AKRON, Ohio (AP) — Tiger Woods showed signs of a positive recovery Thursday at the Bridgestone Invitational. Not just from back surgery, but from making…
Miami Heat’s LeBron James greets a young fan while on the way to an interview at his foundation’s second annual “I Promise Family Reunion,” Saturday, Aug. 10, 2013, in Akron, Ohio. (AP Photo/Akron Beacon Journal, Phil Masturzo) AKRON, Ohio (AP) — NBA star LeBron James has kicked off another school year in his hometown of Akron with his foundation’s second annual “I Promise Family Reunion.” The LeBron James Family Foundation event has evolved from a bike giveaway to an education initiative that includes nearly 700 students.
Tiger Woods hits to the sixth green during the final round of the Bridgestone Invitational golf tournament Sunday, Aug. 4, 2013 at Firestone Country Club in Akron, Ohio. (AP Photo/Mark Duncan) AKRON, Ohio (AP) — They say par is a good score in a major. If that’s true next week at the PGA Championship, then Tiger Woods is already dialed in. Woods played safe and smart with a big lead, parring 16 holes in an even-par 70 Sunday to coast to a seven-shot victory at the Bridgestone Invitational for his eighth win at the event — matching the PGA Tour record he shares for victories in a single tournament.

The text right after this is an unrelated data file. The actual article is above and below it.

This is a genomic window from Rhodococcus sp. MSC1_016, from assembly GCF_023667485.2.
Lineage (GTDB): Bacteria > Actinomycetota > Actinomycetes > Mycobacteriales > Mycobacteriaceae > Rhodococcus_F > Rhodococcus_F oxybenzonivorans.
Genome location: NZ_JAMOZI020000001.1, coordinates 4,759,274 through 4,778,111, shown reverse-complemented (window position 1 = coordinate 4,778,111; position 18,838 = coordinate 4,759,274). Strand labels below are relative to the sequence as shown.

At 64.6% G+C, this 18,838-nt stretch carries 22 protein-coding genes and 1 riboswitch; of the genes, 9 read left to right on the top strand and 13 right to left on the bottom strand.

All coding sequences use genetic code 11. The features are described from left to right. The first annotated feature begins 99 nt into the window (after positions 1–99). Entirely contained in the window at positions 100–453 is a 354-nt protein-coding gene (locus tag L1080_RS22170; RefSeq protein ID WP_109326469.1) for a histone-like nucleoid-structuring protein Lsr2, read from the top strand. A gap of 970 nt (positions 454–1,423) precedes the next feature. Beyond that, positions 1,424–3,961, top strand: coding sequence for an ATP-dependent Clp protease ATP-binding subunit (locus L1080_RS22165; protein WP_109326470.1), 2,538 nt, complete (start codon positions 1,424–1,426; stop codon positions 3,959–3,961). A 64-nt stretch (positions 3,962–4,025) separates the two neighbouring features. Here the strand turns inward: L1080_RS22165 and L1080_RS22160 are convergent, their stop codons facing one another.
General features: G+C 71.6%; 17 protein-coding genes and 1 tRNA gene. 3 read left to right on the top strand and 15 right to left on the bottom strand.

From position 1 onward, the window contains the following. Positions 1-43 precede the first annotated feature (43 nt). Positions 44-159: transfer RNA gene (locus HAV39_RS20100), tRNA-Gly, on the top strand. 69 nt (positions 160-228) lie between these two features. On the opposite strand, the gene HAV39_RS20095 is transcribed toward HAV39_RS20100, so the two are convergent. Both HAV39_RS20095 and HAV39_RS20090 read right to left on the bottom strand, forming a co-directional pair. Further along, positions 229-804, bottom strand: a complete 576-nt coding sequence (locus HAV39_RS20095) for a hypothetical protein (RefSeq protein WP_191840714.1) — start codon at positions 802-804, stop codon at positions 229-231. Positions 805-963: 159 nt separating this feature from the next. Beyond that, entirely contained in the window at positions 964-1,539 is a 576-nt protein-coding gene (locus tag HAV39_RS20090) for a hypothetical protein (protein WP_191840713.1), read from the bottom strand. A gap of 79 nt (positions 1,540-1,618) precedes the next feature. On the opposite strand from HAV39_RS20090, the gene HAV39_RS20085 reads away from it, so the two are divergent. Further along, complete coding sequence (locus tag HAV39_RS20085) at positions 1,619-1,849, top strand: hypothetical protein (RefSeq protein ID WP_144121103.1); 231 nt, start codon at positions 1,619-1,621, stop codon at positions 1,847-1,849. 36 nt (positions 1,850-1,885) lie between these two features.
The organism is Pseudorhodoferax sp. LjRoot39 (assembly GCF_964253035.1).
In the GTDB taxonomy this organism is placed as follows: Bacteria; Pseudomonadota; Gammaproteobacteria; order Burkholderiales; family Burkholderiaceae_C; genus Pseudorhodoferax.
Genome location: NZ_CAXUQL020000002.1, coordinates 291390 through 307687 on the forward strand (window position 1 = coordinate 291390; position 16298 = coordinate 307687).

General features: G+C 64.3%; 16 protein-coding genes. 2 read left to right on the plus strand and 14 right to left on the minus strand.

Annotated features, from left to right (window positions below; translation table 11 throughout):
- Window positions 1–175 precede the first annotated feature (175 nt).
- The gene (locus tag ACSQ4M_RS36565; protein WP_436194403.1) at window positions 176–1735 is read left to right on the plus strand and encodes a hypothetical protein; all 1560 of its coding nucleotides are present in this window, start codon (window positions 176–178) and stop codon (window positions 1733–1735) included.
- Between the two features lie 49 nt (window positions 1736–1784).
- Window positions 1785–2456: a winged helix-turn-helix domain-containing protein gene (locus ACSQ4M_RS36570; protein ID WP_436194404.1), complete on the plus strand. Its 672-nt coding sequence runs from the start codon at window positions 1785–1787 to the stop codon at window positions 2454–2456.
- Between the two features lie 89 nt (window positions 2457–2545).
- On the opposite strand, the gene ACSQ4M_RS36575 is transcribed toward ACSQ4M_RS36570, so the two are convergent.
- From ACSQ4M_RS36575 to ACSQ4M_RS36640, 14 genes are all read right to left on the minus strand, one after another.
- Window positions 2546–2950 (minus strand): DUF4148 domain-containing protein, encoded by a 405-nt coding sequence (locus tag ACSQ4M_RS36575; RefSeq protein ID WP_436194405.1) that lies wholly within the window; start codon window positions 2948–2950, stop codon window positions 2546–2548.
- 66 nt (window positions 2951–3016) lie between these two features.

Tiger Woods tees off on the third hole during the second round of the Bridgestone Invitational golf tournament Friday, Aug. 2, 2013 at Firestone Country Club in Akron, Ohio. (AP Photo/Mark Duncan) AKRON, Ohio (AP) — Tiger Woods had a shot at making history with a magical 59. He swore he wasn’t disappointed to come up short. “Disappointed? Absolutely not,” he said. Then he cracked, “A 61’s pretty good. I’m not bummed.”
Catherine Jones sits outside her namesake restaurant, in Elmwood Place, Ohio. Jones understands the community’s need to install speed cameras to quell speeding, but now she is among many small business owners worried that the cameras have given the village a speed trap stigma. (AP Photo/Al Behrman, File) by Dan Sewell ELMWOOD PLACE, Ohio (AP) — This little village had a big problem. Each day, thousands of cars — sometimes as many as 18,000 — rolled along Elmwood Place’s streets, crossing the third-of-a-mile town to get to neighboring Cincinnati or major employers in bustling suburbs or heavily traveled Interstate 75. Many zipped by Elmwood Place’s modest homes and small businesses at speeds well above the 25 mph limit. Bedeviled by tight budgets, the police force was undermanned. The situation, villagers feared, was dangerous. Then the cameras were turned on, and all hell broke loose.